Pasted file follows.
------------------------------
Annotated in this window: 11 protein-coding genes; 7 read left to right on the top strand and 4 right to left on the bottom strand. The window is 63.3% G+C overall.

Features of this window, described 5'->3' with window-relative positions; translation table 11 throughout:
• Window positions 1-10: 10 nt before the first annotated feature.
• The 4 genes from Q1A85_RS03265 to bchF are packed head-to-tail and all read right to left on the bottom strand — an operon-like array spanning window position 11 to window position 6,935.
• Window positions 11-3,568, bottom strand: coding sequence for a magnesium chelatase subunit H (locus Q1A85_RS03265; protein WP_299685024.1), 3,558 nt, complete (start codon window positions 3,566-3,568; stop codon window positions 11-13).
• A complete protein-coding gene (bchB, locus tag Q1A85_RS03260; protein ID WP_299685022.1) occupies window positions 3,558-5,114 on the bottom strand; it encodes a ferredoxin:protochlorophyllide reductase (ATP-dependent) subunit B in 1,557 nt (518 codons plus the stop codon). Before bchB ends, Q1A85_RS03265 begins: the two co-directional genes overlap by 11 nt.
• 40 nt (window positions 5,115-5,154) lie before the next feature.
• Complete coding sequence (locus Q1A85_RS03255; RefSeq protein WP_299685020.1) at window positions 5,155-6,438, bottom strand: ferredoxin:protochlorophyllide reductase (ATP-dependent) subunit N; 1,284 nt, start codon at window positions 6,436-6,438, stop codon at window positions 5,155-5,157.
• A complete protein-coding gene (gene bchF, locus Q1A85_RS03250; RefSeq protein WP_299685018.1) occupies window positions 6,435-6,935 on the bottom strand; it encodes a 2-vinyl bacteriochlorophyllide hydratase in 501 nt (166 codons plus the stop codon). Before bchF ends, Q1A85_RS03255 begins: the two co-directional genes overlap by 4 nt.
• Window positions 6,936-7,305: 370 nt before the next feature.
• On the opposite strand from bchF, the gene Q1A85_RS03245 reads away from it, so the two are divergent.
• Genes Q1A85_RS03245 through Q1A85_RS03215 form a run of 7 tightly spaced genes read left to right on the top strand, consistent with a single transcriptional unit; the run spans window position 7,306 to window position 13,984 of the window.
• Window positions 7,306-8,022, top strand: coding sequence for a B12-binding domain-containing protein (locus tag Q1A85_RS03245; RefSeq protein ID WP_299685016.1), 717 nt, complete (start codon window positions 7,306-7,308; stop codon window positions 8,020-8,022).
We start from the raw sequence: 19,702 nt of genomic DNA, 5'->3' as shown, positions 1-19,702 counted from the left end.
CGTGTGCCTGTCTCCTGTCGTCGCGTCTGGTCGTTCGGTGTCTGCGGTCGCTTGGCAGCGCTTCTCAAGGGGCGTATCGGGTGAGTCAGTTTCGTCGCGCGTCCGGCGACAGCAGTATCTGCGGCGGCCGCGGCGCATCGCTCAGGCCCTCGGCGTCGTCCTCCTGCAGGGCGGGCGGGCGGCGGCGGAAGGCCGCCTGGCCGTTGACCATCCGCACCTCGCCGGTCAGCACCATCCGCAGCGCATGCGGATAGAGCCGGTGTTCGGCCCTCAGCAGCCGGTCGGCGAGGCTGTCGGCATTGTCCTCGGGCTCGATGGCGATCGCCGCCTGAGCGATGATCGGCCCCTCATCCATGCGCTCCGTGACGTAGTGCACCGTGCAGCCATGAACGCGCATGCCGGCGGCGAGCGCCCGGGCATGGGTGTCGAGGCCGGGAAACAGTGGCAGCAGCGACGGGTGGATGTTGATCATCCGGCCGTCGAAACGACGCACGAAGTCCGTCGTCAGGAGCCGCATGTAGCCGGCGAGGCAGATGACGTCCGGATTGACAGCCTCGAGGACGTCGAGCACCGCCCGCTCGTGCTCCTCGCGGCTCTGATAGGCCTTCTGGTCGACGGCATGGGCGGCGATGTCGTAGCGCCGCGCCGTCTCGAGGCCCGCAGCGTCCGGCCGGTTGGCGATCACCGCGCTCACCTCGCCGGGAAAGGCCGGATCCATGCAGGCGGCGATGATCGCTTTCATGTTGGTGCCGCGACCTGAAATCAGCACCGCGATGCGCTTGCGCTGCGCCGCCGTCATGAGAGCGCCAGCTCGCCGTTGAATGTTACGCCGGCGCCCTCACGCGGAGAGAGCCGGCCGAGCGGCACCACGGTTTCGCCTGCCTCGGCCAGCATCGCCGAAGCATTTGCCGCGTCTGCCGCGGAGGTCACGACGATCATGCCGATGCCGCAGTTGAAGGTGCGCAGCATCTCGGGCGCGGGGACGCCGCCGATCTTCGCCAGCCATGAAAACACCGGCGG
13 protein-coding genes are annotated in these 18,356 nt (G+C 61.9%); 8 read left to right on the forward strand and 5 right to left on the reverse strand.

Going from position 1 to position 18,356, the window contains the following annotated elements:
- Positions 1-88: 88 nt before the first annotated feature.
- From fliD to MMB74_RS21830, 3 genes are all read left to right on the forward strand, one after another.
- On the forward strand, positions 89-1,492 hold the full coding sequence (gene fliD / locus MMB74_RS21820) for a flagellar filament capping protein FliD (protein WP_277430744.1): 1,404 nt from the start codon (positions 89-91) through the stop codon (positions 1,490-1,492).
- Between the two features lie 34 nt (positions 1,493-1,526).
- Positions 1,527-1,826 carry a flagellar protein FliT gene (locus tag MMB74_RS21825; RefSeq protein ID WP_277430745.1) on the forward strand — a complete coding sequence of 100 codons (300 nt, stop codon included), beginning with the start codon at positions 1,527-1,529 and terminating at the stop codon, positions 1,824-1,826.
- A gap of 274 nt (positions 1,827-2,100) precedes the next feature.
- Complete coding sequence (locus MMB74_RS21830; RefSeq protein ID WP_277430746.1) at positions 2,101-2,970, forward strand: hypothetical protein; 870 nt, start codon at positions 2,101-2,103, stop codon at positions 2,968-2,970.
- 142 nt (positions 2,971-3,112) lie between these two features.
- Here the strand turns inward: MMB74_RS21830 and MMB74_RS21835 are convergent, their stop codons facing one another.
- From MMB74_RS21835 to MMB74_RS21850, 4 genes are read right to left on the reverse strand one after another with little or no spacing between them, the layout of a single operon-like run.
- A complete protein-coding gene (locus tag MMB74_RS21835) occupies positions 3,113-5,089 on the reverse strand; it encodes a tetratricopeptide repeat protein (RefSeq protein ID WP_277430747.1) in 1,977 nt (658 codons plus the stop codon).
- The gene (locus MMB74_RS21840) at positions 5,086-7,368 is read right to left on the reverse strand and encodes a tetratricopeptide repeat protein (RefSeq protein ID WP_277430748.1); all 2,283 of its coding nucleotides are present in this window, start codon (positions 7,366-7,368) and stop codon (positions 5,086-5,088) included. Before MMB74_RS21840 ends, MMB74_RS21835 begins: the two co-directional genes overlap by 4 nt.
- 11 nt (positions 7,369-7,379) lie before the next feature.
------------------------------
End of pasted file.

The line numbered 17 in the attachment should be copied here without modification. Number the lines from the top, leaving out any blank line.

Going from position 1 to position 18,356, the window contains the following annotated elements: